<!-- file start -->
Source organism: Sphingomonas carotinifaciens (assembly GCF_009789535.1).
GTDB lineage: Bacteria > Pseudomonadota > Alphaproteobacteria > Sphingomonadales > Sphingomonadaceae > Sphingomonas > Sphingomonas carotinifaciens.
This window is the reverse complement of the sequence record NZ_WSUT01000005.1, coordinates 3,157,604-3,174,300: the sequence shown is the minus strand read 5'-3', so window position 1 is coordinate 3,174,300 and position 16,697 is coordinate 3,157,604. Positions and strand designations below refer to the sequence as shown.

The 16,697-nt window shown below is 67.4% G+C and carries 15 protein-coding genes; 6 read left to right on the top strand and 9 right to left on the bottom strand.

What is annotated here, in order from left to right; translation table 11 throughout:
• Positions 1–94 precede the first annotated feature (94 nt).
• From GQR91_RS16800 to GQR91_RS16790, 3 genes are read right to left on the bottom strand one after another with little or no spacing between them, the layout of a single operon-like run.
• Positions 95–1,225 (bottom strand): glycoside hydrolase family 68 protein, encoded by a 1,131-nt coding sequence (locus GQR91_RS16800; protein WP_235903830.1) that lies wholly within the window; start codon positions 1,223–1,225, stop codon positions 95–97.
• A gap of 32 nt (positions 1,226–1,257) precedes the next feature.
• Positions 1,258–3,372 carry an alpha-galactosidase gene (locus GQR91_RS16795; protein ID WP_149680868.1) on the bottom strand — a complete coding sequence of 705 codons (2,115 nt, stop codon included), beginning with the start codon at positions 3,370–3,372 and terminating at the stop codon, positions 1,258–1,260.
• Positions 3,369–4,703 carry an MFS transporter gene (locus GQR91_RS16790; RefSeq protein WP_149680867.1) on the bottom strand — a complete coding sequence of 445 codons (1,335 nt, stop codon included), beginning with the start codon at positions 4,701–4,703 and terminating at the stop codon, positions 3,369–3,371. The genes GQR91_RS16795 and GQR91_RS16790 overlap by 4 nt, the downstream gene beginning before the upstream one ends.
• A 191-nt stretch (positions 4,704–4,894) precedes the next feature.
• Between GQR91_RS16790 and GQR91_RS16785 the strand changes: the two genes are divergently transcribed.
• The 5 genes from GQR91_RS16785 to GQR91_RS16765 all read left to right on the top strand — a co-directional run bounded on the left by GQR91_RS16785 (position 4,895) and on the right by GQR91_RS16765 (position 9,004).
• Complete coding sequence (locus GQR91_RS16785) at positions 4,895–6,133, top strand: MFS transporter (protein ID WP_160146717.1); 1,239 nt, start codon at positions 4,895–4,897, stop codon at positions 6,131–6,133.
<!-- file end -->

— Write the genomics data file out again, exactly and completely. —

Source organism: Sphingomonas carotinifaciens (assembly GCF_009789535.1).
GTDB lineage: Bacteria > Pseudomonadota > Alphaproteobacteria > Sphingomonadales > Sphingomonadaceae > Sphingomonas > Sphingomonas carotinifaciens.
This window is the reverse complement of the sequence record NZ_WSUT01000005.1, coordinates 3,157,604-3,174,300: the sequence shown is the minus strand read 5'-3', so window position 1 is coordinate 3,174,300 and position 16,697 is coordinate 3,157,604. Positions and strand designations below refer to the sequence as shown.

The 16,697-nt window shown below is 67.4% G+C and carries 15 protein-coding genes; 6 read left to right on the top strand and 9 right to left on the bottom strand.

What is annotated here, in order from left to right; translation table 11 throughout:
• Positions 1–94 precede the first annotated feature (94 nt).
• From GQR91_RS16800 to GQR91_RS16790, 3 genes are read right to left on the bottom strand one after another with little or no spacing between them, the layout of a single operon-like run.
• Positions 95–1,225 (bottom strand): glycoside hydrolase family 68 protein, encoded by a 1,131-nt coding sequence (locus GQR91_RS16800; protein WP_235903830.1) that lies wholly within the window; start codon positions 1,223–1,225, stop codon positions 95–97.
• A gap of 32 nt (positions 1,226–1,257) precedes the next feature.
• Positions 1,258–3,372 carry an alpha-galactosidase gene (locus GQR91_RS16795; protein ID WP_149680868.1) on the bottom strand — a complete coding sequence of 705 codons (2,115 nt, stop codon included), beginning with the start codon at positions 3,370–3,372 and terminating at the stop codon, positions 1,258–1,260.
• Positions 3,369–4,703 carry an MFS transporter gene (locus GQR91_RS16790; RefSeq protein WP_149680867.1) on the bottom strand — a complete coding sequence of 445 codons (1,335 nt, stop codon included), beginning with the start codon at positions 4,701–4,703 and terminating at the stop codon, positions 3,369–3,371. The genes GQR91_RS16795 and GQR91_RS16790 overlap by 4 nt, the downstream gene beginning before the upstream one ends.
• A 191-nt stretch (positions 4,704–4,894) precedes the next feature.
• Between GQR91_RS16790 and GQR91_RS16785 the strand changes: the two genes are divergently transcribed.
• The 5 genes from GQR91_RS16785 to GQR91_RS16765 all read left to right on the top strand — a co-directional run bounded on the left by GQR91_RS16785 (position 4,895) and on the right by GQR91_RS16765 (position 9,004).
• Complete coding sequence (locus GQR91_RS16785) at positions 4,895–6,133, top strand: MFS transporter (protein ID WP_160146717.1); 1,239 nt, start codon at positions 4,895–4,897, stop codon at positions 6,131–6,133.